The margins of her reading assignment are filled with delicate pencil markings in the Bengali alphabet of her homeland. She has defined dozens of words she has looked up on every page: pampered, herbage, oppressors, sycophants.
Can an "open-source" approach move us closer toward the growing movement to end extreme poverty by 2030? I believe it can. That is why, after 26 year...
It's time to "bring the nag back." It is time we start nagging and don't stop nagging until we get laws changed and we get equality for women once and for all!
On Wednesday, April 29, 2015 GUESS hosted the 16th Annual Peace Over Violence Denim Day press conference at their headquarters in Los Angeles.
In Congo, a country where women have been deliberately silenced, where they have little or no land rights, where education is not an expectation and it is reported that 2.5 million girls are out of school, these women are speaking up.
President Obama is willing to commit military resources to back up the Saudi war on Yemeni rebels. But when it comes to their war on women, like every U.S. president before him, the Supreme Commander is missing in action.
The truth is we are humans programmed for emotional connection. We are meant to feel, cry and share with those closest to us and yet our definition of strength keeps us walled off from the connection we need for survival. To live any kind of authentic, happy, solid life we must redefine strength.
All the women in my life are smarter and more hardworking than men. They take on more responsibility and claim no credit for all their work. They are caring, compassionate and willing to sacrifice their needs for others. Aren't these qualities that we would look for in a President?
For most of my adult life, I have been aware that Republicans have sought to regulate my body through criminal punishment. But until Tuesday, I did not realize that they had it mind to criminally regulate my gaze as well.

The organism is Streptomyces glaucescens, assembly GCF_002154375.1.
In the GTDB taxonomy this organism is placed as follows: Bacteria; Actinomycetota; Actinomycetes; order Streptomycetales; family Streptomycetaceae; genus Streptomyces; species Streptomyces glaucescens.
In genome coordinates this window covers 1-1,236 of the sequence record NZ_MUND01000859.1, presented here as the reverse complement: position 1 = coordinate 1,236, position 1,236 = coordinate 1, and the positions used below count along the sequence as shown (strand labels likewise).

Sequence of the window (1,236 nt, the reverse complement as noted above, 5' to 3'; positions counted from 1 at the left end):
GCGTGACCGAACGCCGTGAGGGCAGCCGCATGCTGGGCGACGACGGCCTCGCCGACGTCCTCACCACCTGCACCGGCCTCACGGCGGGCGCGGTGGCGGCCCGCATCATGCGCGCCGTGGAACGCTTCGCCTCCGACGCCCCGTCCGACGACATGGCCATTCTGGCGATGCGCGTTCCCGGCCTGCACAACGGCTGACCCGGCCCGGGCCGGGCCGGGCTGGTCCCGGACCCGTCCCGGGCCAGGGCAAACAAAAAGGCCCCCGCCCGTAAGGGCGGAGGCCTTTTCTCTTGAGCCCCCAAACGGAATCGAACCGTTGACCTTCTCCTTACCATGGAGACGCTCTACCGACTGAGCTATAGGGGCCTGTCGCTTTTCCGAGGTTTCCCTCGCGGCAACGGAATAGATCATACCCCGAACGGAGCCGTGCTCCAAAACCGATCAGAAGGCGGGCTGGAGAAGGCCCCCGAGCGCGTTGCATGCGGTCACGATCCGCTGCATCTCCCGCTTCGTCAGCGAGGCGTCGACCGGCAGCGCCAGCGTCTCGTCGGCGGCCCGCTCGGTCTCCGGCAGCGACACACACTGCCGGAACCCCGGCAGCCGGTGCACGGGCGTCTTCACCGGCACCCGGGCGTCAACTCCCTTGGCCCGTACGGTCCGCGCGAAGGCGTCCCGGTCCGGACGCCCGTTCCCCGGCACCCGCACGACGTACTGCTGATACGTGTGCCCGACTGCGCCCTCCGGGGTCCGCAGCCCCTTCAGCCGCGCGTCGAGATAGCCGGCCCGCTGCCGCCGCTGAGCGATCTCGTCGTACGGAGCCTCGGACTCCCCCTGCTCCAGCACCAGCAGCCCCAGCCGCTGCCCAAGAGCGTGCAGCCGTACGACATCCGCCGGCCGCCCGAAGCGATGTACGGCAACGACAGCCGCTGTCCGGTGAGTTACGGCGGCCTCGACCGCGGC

Unlike the 2012 presidential campaign, in which much of the "war on women" rhetoric employed by Democrats hinged on reproductive health politics and the birth control mandate, next year's presidential race will address a broader array of economic concerns for women, at least if Hillary Clinton has a say.
More than 15,000 women and girls have been helped through the organization's efforts, and more importantly, they have become a voice for women who otherwise have been silenced or marginalized due to pressure from or stigmas within their own community.
Nope, Hillary wasn't the first. Before her there was Victoria C. Woodhull. I hear you asking, "Victoria who?" Most people haven't ever heard of this 19th century female suffrage icon, but she was a revolutionary woman before her time. Here are seven things she can teach us about being strong, modern women.
Abortion transgresses three "feminine" ideals: That female sexuality should only be for the purposes of procreation; the inevitability of motherhood; and that women are inherently and instinctively nurturing.
A woman president will only make a difference if that woman, while in office, stands for the rights and equal representation of women and girls, without apology, without dilution, and without her actions contradicting her words.
There have been long strides made in the past decade in the aforementioned areas, and there are more strides to be made by policymakers and the youth alike. However, Washington can no longer overshadow the youth voice with its constant bickering and gridlock partisanship.
The women and children of South Sudan, are amongst the most vulnerable. The protracted emergencies and complete absence of social services is destroying the human capital base and potential of the youngest country in the world.